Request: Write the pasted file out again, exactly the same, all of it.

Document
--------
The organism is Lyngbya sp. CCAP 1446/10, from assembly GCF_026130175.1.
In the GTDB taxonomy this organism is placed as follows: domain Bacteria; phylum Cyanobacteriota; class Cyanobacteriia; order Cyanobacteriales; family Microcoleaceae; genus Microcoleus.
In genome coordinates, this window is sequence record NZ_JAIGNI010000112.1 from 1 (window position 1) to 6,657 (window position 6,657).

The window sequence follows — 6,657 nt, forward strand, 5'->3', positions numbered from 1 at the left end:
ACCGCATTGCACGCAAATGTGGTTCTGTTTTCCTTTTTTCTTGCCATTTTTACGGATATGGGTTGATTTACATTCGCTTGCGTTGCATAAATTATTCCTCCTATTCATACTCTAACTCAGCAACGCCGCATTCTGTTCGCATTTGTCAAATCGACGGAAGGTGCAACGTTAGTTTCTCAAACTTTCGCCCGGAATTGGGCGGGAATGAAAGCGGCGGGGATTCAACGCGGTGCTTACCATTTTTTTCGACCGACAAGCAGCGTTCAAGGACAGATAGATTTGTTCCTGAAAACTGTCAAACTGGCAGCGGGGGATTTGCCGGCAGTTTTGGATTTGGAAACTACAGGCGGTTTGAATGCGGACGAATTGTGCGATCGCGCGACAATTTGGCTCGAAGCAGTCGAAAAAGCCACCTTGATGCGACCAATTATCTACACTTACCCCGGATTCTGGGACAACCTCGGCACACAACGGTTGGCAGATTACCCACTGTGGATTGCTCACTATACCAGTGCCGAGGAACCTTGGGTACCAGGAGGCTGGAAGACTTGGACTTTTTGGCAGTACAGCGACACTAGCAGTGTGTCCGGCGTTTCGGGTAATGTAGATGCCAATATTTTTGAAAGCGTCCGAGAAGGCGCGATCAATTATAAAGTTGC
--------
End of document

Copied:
The organism is Lyngbya sp. CCAP 1446/10, from assembly GCF_026130175.1.
In the GTDB taxonomy this organism is placed as follows: domain Bacteria; phylum Cyanobacteriota; class Cyanobacteriia; order Cyanobacteriales; family Microcoleaceae; genus Microcoleus.
In genome coordinates, this window is sequence record NZ_JAIGNI010000112.1 from 1 (window position 1) to 6,657 (window position 6,657).

The window sequence follows — 6,657 nt, forward strand, 5'->3', positions numbered from 1 at the left end:
ACCGCATTGCACGCAAATGTGGTTCTGTTTTCCTTTTTTCTTGCCATTTTTACGGATATGGGTTGATTTACATTCGCTTGCGTTGCATAAATTATTCCTCCTATTCATACTCTAACTCAGCAACGCCGCATTCTGTTCGCATTTGTCAAATCGACGGAAGGTGCAACGTTAGTTTCTCAAACTTTCGCCCGGAATTGGGCGGGAATGAAAGCGGCGGGGATTCAACGCGGTGCTTACCATTTTTTTCGACCGACAAGCAGCGTTCAAGGACAGATAGATTTGTTCCTGAAAACTGTCAAACTGGCAGCGGGGGATTTGCCGGCAGTTTTGGATTTGGAAACTACAGGCGGTTTGAATGCGGACGAATTGTGCGATCGCGCGACAATTTGGCTCGAAGCAGTCGAAAAAGCCACCTTGATGCGACCAATTATCTACACTTACCCCGGATTCTGGGACAACCTCGGCACACAACGGTTGGCAGATTACCCACTGTGGATTGCTCACTATACCAGTGCCGAGGAACCTTGGGTACCAGGAGGCTGGAAGACTTGGACTTTTTGGCAGTACAGCGACACTAGCAGTGTGTCCGGCGTTTCGGGTAATGTAGATGCCAATATTTTTGAAAGCGTCCGAGAAGGCGCGATCAATTATAAAGTTGC